Posted by: d1carter | August 10, 2009 11:59 AM

"The onslaught intensified..."

Better not to engage or dignify the great unwashed "mobs" by dirtying your own hands to actually review these best sellers, right?

Posted by: Fredd1 | August 10, 2009 12:15 PM

what's the matter, Steven, are you afraid that your head would explode if you actually read one to see what all the fuss is about? why not a counter balance from a "voice on the left"?

Posted by: cruiszn | August 10, 2009 12:22 PM

With the domination of the best seller list by conservative books, one wonders why there are no "liberal" books around. Is it that they exist but are not being read or are there simply no such books as the left is unable to deal in discussion of facts and ideology. How many books could one sell simply bashing Bush, Cheney, Rove and Palin or spouting mindless slogans (I've seen parrots that can say "Halliburton" with as much credence as most leftists.)?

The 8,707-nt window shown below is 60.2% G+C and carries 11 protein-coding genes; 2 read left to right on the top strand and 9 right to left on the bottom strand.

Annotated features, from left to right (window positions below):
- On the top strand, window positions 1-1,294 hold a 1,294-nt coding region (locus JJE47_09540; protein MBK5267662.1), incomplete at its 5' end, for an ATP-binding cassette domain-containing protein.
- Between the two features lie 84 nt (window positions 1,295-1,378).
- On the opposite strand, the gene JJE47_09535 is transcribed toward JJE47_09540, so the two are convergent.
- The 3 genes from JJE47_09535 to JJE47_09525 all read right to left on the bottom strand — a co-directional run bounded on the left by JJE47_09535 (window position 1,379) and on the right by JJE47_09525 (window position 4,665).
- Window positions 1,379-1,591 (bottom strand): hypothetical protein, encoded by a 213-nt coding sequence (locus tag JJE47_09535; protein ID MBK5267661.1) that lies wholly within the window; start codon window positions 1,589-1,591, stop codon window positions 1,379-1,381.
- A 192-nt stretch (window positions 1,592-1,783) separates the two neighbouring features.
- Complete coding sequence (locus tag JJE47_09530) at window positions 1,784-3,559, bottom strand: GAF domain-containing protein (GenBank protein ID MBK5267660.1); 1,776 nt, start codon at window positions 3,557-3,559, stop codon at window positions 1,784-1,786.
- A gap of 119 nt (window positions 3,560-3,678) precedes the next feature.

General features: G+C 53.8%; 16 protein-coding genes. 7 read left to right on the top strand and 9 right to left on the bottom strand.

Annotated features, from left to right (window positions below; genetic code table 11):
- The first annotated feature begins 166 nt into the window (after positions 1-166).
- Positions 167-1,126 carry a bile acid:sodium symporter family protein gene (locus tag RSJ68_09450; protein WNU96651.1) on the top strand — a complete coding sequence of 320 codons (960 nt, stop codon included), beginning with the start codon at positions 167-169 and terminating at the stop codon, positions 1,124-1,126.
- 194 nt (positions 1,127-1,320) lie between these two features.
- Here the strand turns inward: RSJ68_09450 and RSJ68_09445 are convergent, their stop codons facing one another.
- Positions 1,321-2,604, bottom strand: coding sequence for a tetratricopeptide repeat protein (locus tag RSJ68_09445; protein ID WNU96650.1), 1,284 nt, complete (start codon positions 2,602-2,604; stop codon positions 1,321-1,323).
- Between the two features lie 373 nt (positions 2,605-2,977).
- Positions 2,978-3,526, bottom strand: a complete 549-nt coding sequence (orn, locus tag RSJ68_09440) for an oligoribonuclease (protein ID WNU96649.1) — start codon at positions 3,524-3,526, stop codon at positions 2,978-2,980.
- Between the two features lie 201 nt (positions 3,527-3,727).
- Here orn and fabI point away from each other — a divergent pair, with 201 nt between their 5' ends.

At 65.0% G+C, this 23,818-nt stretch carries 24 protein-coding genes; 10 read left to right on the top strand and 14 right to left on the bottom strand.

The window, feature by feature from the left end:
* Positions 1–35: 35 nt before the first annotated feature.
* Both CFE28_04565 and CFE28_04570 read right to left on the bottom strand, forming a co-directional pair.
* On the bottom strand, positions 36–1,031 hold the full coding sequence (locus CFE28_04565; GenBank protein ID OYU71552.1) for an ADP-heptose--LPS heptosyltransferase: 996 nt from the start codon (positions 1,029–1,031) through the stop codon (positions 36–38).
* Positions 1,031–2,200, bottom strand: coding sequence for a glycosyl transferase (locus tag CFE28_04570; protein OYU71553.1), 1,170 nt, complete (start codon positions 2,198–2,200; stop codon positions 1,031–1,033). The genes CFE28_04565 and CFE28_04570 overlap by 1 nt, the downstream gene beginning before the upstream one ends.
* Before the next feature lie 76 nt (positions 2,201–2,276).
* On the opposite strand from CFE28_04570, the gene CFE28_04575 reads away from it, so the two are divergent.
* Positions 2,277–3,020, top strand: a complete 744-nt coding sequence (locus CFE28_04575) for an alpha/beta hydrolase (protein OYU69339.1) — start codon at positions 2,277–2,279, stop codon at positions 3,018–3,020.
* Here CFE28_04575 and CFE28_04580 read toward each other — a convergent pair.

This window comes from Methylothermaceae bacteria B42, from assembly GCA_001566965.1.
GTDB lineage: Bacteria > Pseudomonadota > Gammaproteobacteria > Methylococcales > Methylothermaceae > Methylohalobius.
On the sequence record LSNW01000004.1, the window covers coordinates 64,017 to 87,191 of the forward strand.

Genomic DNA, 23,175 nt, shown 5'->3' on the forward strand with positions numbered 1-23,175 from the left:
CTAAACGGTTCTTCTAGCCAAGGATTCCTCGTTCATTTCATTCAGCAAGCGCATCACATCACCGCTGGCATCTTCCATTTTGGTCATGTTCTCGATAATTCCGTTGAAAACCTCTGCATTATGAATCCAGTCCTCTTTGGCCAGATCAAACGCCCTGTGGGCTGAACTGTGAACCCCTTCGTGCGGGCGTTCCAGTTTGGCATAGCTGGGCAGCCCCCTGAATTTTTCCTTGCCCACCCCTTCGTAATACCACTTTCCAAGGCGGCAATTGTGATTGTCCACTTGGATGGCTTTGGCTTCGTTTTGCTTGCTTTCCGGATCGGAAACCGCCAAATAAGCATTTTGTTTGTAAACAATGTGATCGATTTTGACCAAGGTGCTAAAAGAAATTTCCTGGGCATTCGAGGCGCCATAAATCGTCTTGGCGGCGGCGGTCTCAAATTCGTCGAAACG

The conservative books, which are selling, deal with facts, ideas and engagement of thought. It might be refreshing to see a true dialogue between the opposing views. But the left can't be forthcoming - they simply can't win a debate on the issues. They only try to win with demagoguery and sloganeering.

Posted by: truly2 | August 10, 2009 12:27 PM

truly2: "The conservative books, which are selling, deal with facts, ideas and engagement of thought."

This is just false. Read The Republican War on Science by Chris Mooney. Lots of facts in there. (I would have preferred a book on the liberal and conservative misuse of science though.) As for ideas and engagement of thought: Do the titles "Catastrophe", "Culture of Corruption", "Liberty or Tyranny" represent engagement or judgement?